Skip to comments.Task force labeled liberal
Posted on 11/19/2003 1:15:47 PM PST by Kudsman
AUBURN - Mayor-elect Tim Lattimore and members of the Mayor's Social Justice Task Force agreed Tuesday that members of the volunteer group that looks into racism and related issues should itself be more diverse. Lattimore told members Tuesday he's concerned the task force is represented by individuals with a liberal viewpoint and that it had no conservative representation.
The mayor-elect met with some of the group's 21 members Tuesday to talk about his feeling about the task force and his plans for it once he takes office Jan. 1. Lattimore said he's not against having the task force, but he doesn't want such a group to be divisive in the community. "I think most people sitting here are liberal, and I think there should be a balance," Lattimore said in urging more conservatives and moderates to join.
During his mayoral campaign, Lattimore questioned whether city government should be involved in the task force and thought it might better fit with local church leaders. He has also wondered whether it was a good idea to have a group that didn't have a clear goal or set procedures to achieve a goal.
The task force began soon after Mayor Melina Carnicelli was elected four years ago, Councilor Chuck Mason sponsored the legislation at the time. Some critics have said the group had too many of the same political leanings as the Democratic mayor. Others have also criticized the task force for not for not doing more to address racism in the city. "I don't care what you call it," said co-chairwoman Laurel Ulyette, in arguing a need for such a group to ensure "social justice for everyone."
Asked if he had anyone in mind for serving on the task force, Lattimore suggested one of the three men he defeated in the Nov. 4 election, Conservative Greg Rigby, who is the party's county chairman. Contacted Tuesday, Rigby said he's not interested, citing that he believes Lattimore was right when he said a church group, and not City Hall, should be in charge of such an enterprise.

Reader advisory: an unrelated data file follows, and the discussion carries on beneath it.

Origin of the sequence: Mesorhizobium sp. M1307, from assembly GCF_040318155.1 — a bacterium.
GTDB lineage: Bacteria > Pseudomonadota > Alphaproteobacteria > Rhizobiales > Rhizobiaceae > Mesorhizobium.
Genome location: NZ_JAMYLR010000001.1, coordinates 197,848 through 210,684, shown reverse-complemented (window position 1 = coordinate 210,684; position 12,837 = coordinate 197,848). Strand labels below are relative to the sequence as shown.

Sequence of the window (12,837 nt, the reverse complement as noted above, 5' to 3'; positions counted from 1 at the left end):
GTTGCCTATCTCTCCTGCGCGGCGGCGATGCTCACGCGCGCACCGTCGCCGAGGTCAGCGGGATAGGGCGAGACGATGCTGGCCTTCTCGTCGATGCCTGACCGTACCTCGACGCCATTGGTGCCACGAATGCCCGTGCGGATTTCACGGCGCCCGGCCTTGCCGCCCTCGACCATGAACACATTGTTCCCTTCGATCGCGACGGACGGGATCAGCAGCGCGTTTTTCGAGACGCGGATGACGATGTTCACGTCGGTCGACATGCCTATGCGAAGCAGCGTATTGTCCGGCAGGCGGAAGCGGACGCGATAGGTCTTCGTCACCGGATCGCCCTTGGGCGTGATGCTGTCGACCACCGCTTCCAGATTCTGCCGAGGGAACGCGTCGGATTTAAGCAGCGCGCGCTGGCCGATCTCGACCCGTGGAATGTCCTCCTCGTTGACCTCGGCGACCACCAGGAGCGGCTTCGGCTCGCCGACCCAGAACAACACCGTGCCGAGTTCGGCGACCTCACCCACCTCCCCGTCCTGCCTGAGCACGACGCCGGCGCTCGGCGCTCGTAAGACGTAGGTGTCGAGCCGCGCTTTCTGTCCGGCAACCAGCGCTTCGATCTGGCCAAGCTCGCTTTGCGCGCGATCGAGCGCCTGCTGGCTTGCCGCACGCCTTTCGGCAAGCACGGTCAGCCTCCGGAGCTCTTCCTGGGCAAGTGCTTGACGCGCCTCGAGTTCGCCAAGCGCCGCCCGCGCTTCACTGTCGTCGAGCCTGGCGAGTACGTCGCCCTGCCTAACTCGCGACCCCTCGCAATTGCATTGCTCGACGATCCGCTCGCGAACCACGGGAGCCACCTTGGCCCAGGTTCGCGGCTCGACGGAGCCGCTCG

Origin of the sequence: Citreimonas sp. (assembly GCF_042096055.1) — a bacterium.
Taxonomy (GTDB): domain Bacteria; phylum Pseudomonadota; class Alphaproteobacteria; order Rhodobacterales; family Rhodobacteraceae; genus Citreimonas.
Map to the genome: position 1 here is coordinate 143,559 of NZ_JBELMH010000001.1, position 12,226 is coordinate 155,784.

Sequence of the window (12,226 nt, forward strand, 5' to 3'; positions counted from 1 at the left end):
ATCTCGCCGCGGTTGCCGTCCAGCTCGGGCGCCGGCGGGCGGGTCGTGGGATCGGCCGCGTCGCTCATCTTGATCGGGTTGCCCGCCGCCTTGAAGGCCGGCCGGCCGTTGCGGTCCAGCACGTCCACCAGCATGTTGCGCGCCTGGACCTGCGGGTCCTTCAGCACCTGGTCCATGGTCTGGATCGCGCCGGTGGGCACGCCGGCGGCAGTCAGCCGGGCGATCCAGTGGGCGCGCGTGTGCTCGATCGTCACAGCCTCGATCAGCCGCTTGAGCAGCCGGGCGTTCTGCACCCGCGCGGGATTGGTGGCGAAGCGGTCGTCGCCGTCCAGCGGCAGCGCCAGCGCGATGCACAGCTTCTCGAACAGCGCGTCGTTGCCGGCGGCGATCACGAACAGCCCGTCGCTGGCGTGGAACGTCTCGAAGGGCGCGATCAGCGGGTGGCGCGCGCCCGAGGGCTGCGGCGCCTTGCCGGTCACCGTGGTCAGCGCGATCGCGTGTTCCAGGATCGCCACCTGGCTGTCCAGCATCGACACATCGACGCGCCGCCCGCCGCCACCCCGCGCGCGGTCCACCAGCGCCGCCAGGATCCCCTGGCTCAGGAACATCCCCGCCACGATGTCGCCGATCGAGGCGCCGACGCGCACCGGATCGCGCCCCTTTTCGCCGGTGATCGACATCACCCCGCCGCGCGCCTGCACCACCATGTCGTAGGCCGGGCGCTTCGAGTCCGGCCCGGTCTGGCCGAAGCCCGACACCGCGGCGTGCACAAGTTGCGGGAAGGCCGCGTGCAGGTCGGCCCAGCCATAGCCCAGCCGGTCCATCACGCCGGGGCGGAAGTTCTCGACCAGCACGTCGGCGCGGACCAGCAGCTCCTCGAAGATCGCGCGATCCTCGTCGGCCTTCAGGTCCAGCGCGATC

Since it was formed, the task force has been meeting monthly to talk about racism and diversity issues in the community. The group spent its first year organizing and then went to work, Ulyette said. "This is a long, slow process to begin with," she said. The task force sponsored a program for the community to read the same book, Ernest Gaines novel "A Lesson Before Dying," about a Georgia teacher who befriends a wrongfully convicted death row prisoner in 1948. They have also been sponsoring community-wide dialogue groups, where people from divergent backgrounds talk about their feelings on race, diversity and equality. In recent months, the task force has been trying to get the Auburn city school district to hire more minorities and institute diversity training. The task force now has six vacancies. Council approves the appointments.
Except for a $6,000 grant for the county-wide dialogues, the city doesn't providing funding.
Libs want specific areas to cut from the budget when facing shortfalls. I'd say we just found $6,000.
Council approves the appointments.
FYI, the council make up was three Dem councilmen and one Dem Mayor vs. one Republican councilman.
Loony council member #1: "Isn't racism bad?"
Loony councile member #2: "Why yes, yes it is. Cheese log?"
America is Dead.
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